For instance, Inkhunter is an app that allows users to try on tattoos just like using a filter on Snapchat. The experience feels familiar, comfortable, and exciting.

Unlocking the Potential of AR Web Design

Augmented Reality technology has come a long way over the years. Today, developers and designers can access simple plug-in tools like WordPress VR, allowing designers to upload 360-degree videos into WordPress sites and other unique web extensions. 

Augmented reality is becoming much more readily available on sites and apps of all shapes and sizes. Additionally, customers are accessing more ways to unlock AR’s power through everything from headsets to mobile interfaces. 

However, just like any new technology in the web design world, designers need to think carefully about how they will overcome the challenges in user experience that AR can present. For instance, though AR can offer more information for a customer and help them make purchasing decisions faster, there are also risks. For instance, add too many interactive features to a single website or application, and you could scare users off with too much information. 

In the short-term, web designers need to explore the new tools that are available to them and think about the customers they’re designing for. Only this way will we be able to make any considerable advances in the possibilities of AR. 

Are You Ready to Embrace AR?

Designing for augmented reality applications and websites can be an intimidating concept – even for seasoned designers. However, this is just another technology that creatives can use to drive better experiences for end-users. 

Learn how the latest technology works and get an insight into your customers’ needs, and you’ll be amazed at what you can accomplish in the AR world.


Source de l’article sur Webdesignerdepot

50 Best Websites of 2020

2020 has been one of the most memorable years in our history. Few of us have been alive long enough to experience a more turbulent time. But throughout the year, we saw design respond to challenging events with positivity, color, and a desire to elevate those people and projects working to make the world better.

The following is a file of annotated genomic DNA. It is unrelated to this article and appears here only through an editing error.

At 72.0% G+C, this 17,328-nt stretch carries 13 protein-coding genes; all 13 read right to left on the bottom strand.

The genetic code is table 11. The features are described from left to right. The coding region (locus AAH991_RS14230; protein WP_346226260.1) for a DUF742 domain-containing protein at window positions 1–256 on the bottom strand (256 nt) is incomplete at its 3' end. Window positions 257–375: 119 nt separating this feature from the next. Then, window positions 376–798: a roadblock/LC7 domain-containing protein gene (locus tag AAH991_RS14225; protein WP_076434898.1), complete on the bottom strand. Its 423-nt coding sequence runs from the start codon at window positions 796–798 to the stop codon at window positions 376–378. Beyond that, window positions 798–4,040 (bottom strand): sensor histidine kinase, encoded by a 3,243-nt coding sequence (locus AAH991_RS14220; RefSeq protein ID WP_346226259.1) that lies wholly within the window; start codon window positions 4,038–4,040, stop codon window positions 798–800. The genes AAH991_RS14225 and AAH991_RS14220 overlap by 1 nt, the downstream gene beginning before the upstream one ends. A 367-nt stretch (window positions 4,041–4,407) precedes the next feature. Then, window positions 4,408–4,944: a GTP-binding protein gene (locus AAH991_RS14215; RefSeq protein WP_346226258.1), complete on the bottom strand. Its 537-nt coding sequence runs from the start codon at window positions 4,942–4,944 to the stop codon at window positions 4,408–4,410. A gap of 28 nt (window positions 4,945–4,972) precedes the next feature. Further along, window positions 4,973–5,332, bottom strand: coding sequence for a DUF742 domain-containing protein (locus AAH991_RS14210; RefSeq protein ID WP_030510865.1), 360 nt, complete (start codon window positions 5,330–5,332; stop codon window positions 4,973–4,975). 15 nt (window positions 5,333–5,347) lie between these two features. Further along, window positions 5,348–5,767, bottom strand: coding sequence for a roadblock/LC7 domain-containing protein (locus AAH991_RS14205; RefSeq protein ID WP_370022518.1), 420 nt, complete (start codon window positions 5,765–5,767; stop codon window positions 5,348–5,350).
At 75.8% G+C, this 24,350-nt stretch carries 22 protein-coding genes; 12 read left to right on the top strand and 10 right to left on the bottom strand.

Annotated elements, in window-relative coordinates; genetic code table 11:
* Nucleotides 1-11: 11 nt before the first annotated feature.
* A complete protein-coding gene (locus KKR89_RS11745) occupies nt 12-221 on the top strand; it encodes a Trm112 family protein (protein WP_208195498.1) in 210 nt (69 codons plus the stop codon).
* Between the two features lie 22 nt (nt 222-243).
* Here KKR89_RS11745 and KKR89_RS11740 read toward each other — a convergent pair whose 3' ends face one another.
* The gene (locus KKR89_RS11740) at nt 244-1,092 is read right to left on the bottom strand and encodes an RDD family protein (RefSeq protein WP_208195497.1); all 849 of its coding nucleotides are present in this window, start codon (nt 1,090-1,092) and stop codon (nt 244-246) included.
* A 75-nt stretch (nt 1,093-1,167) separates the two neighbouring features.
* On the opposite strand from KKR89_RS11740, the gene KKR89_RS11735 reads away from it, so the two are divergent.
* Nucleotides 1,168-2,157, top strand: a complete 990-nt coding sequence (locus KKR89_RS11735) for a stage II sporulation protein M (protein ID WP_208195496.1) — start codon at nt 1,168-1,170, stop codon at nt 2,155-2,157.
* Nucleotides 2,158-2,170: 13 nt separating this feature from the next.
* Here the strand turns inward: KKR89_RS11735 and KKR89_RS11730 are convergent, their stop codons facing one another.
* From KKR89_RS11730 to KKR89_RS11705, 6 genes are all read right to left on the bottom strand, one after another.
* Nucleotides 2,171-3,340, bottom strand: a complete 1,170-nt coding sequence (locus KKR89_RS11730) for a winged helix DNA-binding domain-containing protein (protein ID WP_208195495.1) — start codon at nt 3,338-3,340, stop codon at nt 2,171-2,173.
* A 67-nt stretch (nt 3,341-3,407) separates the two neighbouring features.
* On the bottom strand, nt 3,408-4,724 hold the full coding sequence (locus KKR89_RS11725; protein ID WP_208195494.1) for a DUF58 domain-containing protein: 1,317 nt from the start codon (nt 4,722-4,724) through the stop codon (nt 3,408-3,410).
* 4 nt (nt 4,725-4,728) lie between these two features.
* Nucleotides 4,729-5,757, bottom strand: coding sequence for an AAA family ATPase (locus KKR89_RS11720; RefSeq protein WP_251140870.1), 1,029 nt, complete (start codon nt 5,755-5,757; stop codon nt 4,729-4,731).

As we head into 2021, there’s no denying that 2020 has changed our outlook on life and marked a major turning point in web design trends.

Here’s a collection of the websites we loved the most this year. Enjoy!

Looks Like You Need Iceland

On Looks Like You Need Iceland, you are invited to record a scream, which will then be broadcast into the Icelandic wilderness. It’s meant as a form of therapy. The idea is that you will one day visit Iceland in person. That might still be some way off for most of us, but we could certainly use a good therapeutic scream.

Black Lives Matter

Across 2020 there were major protests around the world in support of Black Lives Matter. The movement’s website is a central hub for news, resources, and civil rights information in 38 countries.

2º Earth

2ºC Earth takes the user to 5 locations worldwide and shows what will happen there if global temperatures rise by 2ºc. Sound is used really well here to create an immersive experience, along with some beautiful photography.


Along with some new features announced earlier this month, GitHub has a glossy new homepage. It has a clean feel, with some nice scrolling animation and sparing but effective use of illustration.

I Weigh Community